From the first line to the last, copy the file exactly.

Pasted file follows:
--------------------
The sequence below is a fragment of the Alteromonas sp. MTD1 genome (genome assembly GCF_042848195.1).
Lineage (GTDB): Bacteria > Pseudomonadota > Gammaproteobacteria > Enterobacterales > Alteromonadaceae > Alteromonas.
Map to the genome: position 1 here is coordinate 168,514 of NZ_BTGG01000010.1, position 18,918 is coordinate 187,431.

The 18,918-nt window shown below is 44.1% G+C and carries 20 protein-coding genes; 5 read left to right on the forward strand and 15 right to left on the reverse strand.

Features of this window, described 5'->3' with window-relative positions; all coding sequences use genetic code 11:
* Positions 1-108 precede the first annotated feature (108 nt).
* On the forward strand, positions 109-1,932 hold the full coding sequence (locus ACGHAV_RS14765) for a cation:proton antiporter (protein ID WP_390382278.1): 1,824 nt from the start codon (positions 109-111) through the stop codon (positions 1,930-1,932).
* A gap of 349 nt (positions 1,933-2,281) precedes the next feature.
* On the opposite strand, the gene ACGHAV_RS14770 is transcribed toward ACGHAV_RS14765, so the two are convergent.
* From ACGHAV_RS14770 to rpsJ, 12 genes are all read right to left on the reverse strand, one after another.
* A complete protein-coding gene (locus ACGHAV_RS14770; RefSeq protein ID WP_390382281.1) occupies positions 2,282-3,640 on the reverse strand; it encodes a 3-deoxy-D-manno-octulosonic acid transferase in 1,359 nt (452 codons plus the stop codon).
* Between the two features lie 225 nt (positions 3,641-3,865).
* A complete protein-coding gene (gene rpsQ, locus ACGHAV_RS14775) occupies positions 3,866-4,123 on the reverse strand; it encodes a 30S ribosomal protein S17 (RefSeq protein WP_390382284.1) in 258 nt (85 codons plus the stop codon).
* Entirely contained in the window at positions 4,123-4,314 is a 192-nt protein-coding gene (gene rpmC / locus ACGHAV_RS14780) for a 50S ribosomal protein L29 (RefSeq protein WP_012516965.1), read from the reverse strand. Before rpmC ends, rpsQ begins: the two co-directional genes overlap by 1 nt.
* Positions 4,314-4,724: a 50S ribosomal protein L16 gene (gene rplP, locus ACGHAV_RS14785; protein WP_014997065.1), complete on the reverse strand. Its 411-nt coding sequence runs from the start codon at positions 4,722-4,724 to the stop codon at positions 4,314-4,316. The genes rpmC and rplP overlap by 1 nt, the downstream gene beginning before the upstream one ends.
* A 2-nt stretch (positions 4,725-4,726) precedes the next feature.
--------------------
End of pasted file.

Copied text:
The sequence below is a fragment of the Alteromonas sp. MTD1 genome (genome assembly GCF_042848195.1).
Lineage (GTDB): Bacteria > Pseudomonadota > Gammaproteobacteria > Enterobacterales > Alteromonadaceae > Alteromonas.
Map to the genome: position 1 here is coordinate 168,514 of NZ_BTGG01000010.1, position 18,918 is coordinate 187,431.

The 18,918-nt window shown below is 44.1% G+C and carries 20 protein-coding genes; 5 read left to right on the forward strand and 15 right to left on the reverse strand.

Features of this window, described 5'->3' with window-relative positions; all coding sequences use genetic code 11:
* Positions 1-108 precede the first annotated feature (108 nt).
* On the forward strand, positions 109-1,932 hold the full coding sequence (locus ACGHAV_RS14765) for a cation:proton antiporter (protein ID WP_390382278.1): 1,824 nt from the start codon (positions 109-111) through the stop codon (positions 1,930-1,932).
* A gap of 349 nt (positions 1,933-2,281) precedes the next feature.
* On the opposite strand, the gene ACGHAV_RS14770 is transcribed toward ACGHAV_RS14765, so the two are convergent.
* From ACGHAV_RS14770 to rpsJ, 12 genes are all read right to left on the reverse strand, one after another.
* A complete protein-coding gene (locus ACGHAV_RS14770; RefSeq protein ID WP_390382281.1) occupies positions 2,282-3,640 on the reverse strand; it encodes a 3-deoxy-D-manno-octulosonic acid transferase in 1,359 nt (452 codons plus the stop codon).
* Between the two features lie 225 nt (positions 3,641-3,865).
* A complete protein-coding gene (gene rpsQ, locus ACGHAV_RS14775) occupies positions 3,866-4,123 on the reverse strand; it encodes a 30S ribosomal protein S17 (RefSeq protein WP_390382284.1) in 258 nt (85 codons plus the stop codon).
* Entirely contained in the window at positions 4,123-4,314 is a 192-nt protein-coding gene (gene rpmC / locus ACGHAV_RS14780) for a 50S ribosomal protein L29 (RefSeq protein WP_012516965.1), read from the reverse strand. Before rpmC ends, rpsQ begins: the two co-directional genes overlap by 1 nt.
* Positions 4,314-4,724: a 50S ribosomal protein L16 gene (gene rplP, locus ACGHAV_RS14785; protein WP_014997065.1), complete on the reverse strand. Its 411-nt coding sequence runs from the start codon at positions 4,722-4,724 to the stop codon at positions 4,314-4,316. The genes rpmC and rplP overlap by 1 nt, the downstream gene beginning before the upstream one ends.
* A 2-nt stretch (positions 4,725-4,726) precedes the next feature.